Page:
Secure the scene. On arrival, ensure that all equipment is positioned so personnel are safe and the scene is secure.
Size-up and assess the scene from all angles. Take care to note any hazards or additional damage away from the initial approach. The first priority is to assess the condition of all patients. Be aware that patients may have been ejected from the vehicle.
Establish a chain of command that includes a safety officer.
Stabilize the vehicle. Trapped victims are in direct contact with the vehicle structure, so the substructure must be blocked and supported so there's no movement during rescue operations. Unintended movements may cause further injury.
The vehicle must remain secured during the entire rescue operation. All air must be removed from the tires by cutting the valve stems or puncturing the sidewalls. The vehicle must also be secure enough to withstand the force of hydraulic tools.
Initiate a complete scan for airbags. Be aware that not all airbags may be identified by markings and that some markings will be concealed by vehicle parts, patients or debris in the vehicle.
Initiate a complete electrical shut-down. This will require access to the under-hood area, trunk area, interior of the vehicle, underside of the vehicle or under fender area of the vehicle. Be aware that many vehicles have two batteries. Both batteries must be accessed and shut-down. Also look for the presence of any added accessories on the vehicle such as hands-free cell phones and stereos. Any additional device that contains an alternative power source such as a battery or capacitor may cause the system to remain charged. When disconnecting batteries or cutting battery cables, always cut the negative ground cable first to prevent short-circuiting and arcing.
Check for any fluid leaks or spills. Contain all spills and ensure that leaks are identified. Prevent sparks or heat sources from igniting any flammables. If leaks or spills are detected ensure that non-sparking markers are used.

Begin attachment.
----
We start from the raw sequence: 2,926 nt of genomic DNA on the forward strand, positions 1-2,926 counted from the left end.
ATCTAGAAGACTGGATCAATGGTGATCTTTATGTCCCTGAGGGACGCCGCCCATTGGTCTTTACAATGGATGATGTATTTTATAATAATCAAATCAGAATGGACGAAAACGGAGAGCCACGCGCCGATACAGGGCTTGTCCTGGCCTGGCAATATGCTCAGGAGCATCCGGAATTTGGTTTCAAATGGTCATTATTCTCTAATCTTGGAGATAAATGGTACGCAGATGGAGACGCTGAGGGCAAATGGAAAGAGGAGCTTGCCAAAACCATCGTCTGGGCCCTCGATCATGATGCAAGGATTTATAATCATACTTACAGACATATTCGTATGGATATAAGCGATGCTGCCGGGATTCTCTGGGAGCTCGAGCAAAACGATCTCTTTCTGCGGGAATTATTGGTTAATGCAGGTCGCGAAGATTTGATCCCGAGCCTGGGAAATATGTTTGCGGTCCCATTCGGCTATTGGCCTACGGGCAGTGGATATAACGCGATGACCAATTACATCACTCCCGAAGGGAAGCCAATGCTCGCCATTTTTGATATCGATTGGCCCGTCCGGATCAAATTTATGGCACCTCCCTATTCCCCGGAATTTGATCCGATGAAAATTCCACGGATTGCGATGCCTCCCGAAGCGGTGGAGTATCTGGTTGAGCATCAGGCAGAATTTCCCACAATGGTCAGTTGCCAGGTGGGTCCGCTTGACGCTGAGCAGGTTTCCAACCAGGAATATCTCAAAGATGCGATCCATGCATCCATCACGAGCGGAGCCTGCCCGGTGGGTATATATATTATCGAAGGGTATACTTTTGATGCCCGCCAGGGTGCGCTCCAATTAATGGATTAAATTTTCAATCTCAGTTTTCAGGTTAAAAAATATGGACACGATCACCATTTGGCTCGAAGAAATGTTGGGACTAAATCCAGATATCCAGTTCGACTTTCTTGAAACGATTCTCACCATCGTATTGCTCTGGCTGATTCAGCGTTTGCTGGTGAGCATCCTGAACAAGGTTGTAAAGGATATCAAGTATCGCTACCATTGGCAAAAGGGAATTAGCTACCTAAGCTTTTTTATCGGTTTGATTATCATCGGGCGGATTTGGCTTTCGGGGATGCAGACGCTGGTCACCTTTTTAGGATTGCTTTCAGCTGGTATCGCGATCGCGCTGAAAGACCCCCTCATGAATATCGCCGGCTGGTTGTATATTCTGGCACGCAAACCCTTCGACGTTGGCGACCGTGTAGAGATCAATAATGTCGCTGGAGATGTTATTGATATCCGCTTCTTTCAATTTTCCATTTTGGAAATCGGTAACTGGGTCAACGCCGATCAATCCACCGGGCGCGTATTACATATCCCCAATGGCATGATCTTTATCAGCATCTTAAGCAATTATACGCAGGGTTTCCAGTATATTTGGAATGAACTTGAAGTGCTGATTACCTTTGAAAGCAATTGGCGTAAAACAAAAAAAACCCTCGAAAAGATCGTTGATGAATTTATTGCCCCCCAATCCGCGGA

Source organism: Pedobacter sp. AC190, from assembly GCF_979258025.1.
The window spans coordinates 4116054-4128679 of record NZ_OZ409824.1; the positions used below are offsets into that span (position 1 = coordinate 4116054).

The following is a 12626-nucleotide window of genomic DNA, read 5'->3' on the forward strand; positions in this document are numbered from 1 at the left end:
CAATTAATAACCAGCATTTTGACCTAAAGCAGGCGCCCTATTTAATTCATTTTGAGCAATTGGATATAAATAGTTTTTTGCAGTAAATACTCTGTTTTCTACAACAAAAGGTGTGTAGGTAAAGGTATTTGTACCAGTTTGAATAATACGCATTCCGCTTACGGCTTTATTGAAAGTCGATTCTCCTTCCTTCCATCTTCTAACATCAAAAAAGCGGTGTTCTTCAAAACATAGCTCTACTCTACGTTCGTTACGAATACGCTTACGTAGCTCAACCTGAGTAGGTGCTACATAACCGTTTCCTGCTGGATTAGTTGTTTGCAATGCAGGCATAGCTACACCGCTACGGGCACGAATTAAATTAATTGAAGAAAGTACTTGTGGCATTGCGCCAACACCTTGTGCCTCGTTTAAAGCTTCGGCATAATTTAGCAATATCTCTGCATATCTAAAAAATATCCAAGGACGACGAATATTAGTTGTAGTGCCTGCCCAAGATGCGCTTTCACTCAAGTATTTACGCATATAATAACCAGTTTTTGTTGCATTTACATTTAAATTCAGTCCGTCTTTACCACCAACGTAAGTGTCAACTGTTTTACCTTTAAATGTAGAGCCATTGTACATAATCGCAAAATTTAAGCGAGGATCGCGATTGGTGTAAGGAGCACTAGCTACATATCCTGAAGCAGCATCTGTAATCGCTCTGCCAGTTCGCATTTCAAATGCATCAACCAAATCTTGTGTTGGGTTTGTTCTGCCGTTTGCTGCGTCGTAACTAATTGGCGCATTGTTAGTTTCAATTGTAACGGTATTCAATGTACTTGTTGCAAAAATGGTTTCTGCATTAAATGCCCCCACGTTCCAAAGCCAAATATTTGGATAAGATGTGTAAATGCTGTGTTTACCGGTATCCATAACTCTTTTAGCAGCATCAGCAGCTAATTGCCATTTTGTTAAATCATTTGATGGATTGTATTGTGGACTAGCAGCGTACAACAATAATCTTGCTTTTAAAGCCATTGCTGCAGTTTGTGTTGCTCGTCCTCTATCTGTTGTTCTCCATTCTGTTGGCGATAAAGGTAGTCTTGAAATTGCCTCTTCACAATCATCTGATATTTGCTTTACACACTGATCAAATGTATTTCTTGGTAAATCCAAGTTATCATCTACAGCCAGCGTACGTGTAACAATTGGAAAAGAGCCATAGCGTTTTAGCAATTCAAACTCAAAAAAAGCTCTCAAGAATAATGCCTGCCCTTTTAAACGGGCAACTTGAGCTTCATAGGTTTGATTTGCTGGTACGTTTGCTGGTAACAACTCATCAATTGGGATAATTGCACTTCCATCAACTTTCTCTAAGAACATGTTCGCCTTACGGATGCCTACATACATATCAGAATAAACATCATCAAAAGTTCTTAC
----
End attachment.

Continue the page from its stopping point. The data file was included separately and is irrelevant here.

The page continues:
Open the trunk to ensure that there are no hazards such as chemicals or explosives.
Once the vehicle is secure, extrication procedures can commence.
The initial patient-access opening will require opening the door or removing glass. Removal of glass may be required if access can't be made by conventional means, but try before you pry. Always lift the handle to gain access before cutting or spreading the door.
Always remove the glass when working on adjacent panels. Windows may shatter, resulting in tiny sharp pieces of glass flying around, which may cause injury to occupants or rescuers. Make sure that all glass breakage is directed away from the patient. The patient also should be covered to prevent glass splinters from entering eyes or wounds. Make sure that the inside medic or rescuer is wearing the proper protective equipment and that it remains in place during the entire rescue.
If the door can be opened with the handle, you may be able to insert the spreader in the resulting gap. If the door can't be opened, then a hinge attack or latch attack may be used.
Hinge attack. The hinge attack should be used whenever there's a door-mounted airbag. This will ensure that the rescuer's body is never directly next to the undeployed airbag and that there's no chance of the door flying open in the event of an accidental deployment of the door airbag.
Start by squeezing the middle of the fender to open a gap between the door and fender and expose the hinges. If the vehicle is equipped with a plastic fender, remove the glass and spread between the roof and the top of the door to create a gap. Place the tip of the spreader in the gap and spread the fender off of the body of the vehicle. This will expose the upper structural support of the vehicle, where a relief cut will be required for dash displacement, if necessary.
Cut the hinges or spread the door away from the A post. Hinge design will dictate the appropriate method. For example, it's easier to spread solid-steel hinges until the pin breaks than it is to cut through a steel hinge itself.
Latch attack. Try the handle first. If the door is locked or won't open, place a racquet ball or tennis ball under the handle to keep it lifted in the open position. This trick often will allow the door to open when only moderate pressure is applied.
Spread down and away from the patient by placing the tips of the spreader between the roof and top of the door. This will create a purchase point for the tips of the spreader at the rear of the door. The spreader also can be used to crush the center of the door and roll in the edges of the door to make a gap. This method can be used only if there isn't a door-mounted airbag.
Third-door conversion. This technique is used on two-door vehicles where access to patients in the rear seat is required. A relief cut is made at the base of the B post, and another relief cut is made as far back in the window opening as possible, straight down. The top of the B post is cut completely through, and the side of the vehicle behind the door is spread down and back to create a “third door” that allows access to the rear seat. Squeezing the center of the area below the window with the spreader will cause this area to crease and make it easier to fold down and back. The spreader also will act as a handle for the rescuer to pull.
Fifth-door conversion. Used on four-door vehicles when both side doors and the B post need to be removed, this procedure can be performed from front to rear or rear to front depending on the location and extent of damage and on which door can be opened.